Friday, July 28, 2017
"And now she's in me, always with me, tiny dancer in my hand."
I always wanted a Betsy.
Her name wasn't Betsy at the time. Her name when I was growing up was always Brad, which eleven year old me thought was the coolest girl name ever of all time, because of a show called Hey Dude.
But, anyway, I always wanted a little girl.
When Betsy was a baby, we had so much fun together. We had tea parties and played princesses. Until Betsy could talk more, and told me in no uncertain terms that she really preferred horses (though she did love My Little Pony, so that was sort of girly) and sports and climbing trees and being with her dad. Nick was her hero, and I was that lady that was always there.
She loved me, don't get me wrong. But I was always at home, or with her wherever she was. Nick went off to an exotic place called "work." Betsy was a Daddy's girl, through and through.
My little tomboy has reached a crossroads this past year. Twelve and a half is awkward and moody and just mostly a lot of worry. All the time. About everything.
She still loves Star Wars and soccer and climbing trees. She secretly plays Barbies with her sister. She had her first boyfriend last year, and her first date, but she wasn't super jazzed about either. She understands that most of her friends are starting to be interested in boys, but she is ambivalent toward the whole thing.
I remember twelve. It seems like just yesterday that I was in the seventh grade, writing notes to my friends during class, making up secret sandwich names for boys so that we could talk about them without them knowing who we were talking about. (I loved Lettuce. Who was Tommy Werner. Just in case you wondered.)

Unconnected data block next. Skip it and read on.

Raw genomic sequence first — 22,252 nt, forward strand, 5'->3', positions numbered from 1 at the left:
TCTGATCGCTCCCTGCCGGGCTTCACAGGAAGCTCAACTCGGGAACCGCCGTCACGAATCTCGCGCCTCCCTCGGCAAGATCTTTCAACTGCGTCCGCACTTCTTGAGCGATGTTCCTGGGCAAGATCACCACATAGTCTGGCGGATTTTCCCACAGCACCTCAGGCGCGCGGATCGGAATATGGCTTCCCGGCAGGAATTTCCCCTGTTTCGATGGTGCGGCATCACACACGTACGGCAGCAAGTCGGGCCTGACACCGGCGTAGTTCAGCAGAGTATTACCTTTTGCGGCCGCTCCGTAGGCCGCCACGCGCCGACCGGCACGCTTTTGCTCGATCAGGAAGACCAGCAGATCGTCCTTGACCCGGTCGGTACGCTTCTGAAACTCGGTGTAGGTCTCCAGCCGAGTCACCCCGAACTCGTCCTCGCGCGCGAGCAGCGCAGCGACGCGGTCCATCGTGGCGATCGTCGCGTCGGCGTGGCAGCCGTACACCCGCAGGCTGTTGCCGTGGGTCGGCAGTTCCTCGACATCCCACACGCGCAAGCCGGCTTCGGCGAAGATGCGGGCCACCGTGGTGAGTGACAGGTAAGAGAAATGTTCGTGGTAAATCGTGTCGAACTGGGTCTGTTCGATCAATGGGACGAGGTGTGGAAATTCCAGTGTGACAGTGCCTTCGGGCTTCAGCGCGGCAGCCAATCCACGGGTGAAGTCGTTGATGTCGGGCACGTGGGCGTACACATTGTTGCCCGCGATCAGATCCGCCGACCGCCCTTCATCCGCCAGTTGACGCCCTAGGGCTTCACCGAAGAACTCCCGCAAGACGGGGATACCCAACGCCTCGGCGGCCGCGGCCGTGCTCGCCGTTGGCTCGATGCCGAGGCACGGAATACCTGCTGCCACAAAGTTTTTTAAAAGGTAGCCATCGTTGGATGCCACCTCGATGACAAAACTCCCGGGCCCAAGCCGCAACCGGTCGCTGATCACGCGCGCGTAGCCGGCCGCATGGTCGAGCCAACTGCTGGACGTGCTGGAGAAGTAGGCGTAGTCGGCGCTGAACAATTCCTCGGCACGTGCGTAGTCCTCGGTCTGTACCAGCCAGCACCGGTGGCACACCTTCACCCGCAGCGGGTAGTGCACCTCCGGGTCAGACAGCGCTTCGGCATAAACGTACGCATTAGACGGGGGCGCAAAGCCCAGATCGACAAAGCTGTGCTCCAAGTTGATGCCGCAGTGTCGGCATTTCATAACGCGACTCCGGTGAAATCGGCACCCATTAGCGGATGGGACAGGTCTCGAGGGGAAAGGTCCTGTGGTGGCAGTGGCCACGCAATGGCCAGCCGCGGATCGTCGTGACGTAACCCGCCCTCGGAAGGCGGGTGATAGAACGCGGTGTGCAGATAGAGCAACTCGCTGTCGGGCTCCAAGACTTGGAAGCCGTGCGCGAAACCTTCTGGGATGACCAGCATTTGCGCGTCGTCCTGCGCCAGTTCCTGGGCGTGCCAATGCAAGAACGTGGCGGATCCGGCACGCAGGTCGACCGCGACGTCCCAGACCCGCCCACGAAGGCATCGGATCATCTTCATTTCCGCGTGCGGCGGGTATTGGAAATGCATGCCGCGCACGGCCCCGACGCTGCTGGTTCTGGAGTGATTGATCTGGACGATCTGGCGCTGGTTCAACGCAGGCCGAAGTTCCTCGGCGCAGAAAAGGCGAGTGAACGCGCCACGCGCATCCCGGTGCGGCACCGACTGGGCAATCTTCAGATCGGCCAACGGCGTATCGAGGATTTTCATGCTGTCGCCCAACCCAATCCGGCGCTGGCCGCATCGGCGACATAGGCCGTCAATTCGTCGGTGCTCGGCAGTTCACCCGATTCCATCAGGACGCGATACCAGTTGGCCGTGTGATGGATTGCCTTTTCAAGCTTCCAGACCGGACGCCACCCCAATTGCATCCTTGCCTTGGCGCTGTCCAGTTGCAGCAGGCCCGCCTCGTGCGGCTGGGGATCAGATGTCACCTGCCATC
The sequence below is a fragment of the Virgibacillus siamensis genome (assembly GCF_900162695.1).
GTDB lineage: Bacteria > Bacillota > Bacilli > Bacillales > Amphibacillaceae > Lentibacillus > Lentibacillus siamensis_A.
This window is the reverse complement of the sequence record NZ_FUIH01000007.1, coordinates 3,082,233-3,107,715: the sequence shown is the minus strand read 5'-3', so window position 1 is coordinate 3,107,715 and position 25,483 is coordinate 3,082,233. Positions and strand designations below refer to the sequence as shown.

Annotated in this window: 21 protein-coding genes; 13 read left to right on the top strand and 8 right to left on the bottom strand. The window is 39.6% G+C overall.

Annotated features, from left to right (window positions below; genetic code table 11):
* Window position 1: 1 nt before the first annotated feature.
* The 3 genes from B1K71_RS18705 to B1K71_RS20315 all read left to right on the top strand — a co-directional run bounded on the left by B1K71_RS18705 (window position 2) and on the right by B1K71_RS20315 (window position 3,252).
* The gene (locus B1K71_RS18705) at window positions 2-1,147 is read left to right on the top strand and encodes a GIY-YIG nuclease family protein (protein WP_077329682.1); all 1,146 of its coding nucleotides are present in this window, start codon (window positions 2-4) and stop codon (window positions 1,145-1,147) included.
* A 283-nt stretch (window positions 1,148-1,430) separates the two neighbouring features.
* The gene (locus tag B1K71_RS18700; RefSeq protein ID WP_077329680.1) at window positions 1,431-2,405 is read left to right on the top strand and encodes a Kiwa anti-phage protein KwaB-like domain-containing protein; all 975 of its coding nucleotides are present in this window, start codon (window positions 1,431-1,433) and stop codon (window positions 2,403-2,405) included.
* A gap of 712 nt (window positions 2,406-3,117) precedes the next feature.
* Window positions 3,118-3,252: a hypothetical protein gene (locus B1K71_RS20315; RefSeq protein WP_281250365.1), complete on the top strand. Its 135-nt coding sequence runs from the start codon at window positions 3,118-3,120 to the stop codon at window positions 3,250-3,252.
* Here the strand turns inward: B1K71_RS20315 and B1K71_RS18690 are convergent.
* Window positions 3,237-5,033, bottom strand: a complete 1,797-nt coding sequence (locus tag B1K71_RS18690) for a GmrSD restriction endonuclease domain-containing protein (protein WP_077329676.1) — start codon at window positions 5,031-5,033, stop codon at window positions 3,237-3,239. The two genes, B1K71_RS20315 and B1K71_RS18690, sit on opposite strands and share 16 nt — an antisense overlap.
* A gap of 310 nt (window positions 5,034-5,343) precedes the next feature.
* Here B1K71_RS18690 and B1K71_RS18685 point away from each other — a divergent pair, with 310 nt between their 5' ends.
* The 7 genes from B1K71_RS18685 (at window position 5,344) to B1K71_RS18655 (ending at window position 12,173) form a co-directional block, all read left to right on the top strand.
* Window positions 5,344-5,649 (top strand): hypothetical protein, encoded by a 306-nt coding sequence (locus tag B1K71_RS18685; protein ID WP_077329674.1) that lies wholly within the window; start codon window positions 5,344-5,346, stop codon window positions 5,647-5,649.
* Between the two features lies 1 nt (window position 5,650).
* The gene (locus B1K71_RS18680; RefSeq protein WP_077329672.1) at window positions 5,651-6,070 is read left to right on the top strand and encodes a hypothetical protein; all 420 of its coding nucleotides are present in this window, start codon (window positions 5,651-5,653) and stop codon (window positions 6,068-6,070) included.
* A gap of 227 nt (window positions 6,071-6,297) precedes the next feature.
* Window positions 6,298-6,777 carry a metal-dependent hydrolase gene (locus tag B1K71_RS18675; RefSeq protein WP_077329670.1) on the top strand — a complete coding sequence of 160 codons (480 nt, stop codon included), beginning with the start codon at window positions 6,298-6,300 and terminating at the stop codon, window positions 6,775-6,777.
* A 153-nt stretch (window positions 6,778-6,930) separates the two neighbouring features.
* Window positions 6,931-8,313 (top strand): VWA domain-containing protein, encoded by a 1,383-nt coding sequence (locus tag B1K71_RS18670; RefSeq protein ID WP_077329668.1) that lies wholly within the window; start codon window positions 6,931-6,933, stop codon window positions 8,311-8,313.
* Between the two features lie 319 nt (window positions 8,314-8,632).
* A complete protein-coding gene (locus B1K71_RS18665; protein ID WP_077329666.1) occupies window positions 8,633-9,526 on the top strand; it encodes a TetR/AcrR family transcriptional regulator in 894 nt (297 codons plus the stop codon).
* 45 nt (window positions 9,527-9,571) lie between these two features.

Twelve is lots of wonderful things. Twelve is being brave enough to ride the really big rides at amusement parks. Twelve is old enough to ride in the front seat of the car and "navigate" for your directionally challenged mother. Twelve is watching all of the movies, staying up late and sleeping in, and having a room that is such a mess your mother just gives up on asking you to clean and simply requests a path to the rabbit cage.
Twelve is also hard. Twelve is not wanting to go swimming at the local pool anymore. Twelve is feeling prickly and sad and funky, all for no reason.
Add to that a personality of wanting to please everyone, and perfectionistic tendencies, and twelve can be pretty rough.
One of the side effects of my divorce is that Betsy and I are close in a way that we didn't used to be. I'm not just that lady who is always around anymore. I became her connection to the world for a while, when life was too confusing and overwhelming and sad. We were sad together. We grieved together. And we learned together, fought together, and spent the past two years growing up together.
When they handed Betsy to me in the hospital, when I finally got to look into those beautiful blue eyes, I cried and said, "I love you," over and over. I was so overwhelmed to meet this person that I had been waiting for my whole life. It was the best moment of my entire life.
I want to hold her still and tell her that I know in my heart that everything will work out, that despite her whole world turning upside down two years ago, and then all of the loveliness of puberty on top of that, life will turn out just like it's supposed to.
I don't know that I believe that anymore.
But I believed that with all of my twelve year old heart. Awkward and shy and nerdy as I was, I believed that someday I would fall in love and get married and have a beautiful little girl. And I did. Times two.
Maybe that should be enough.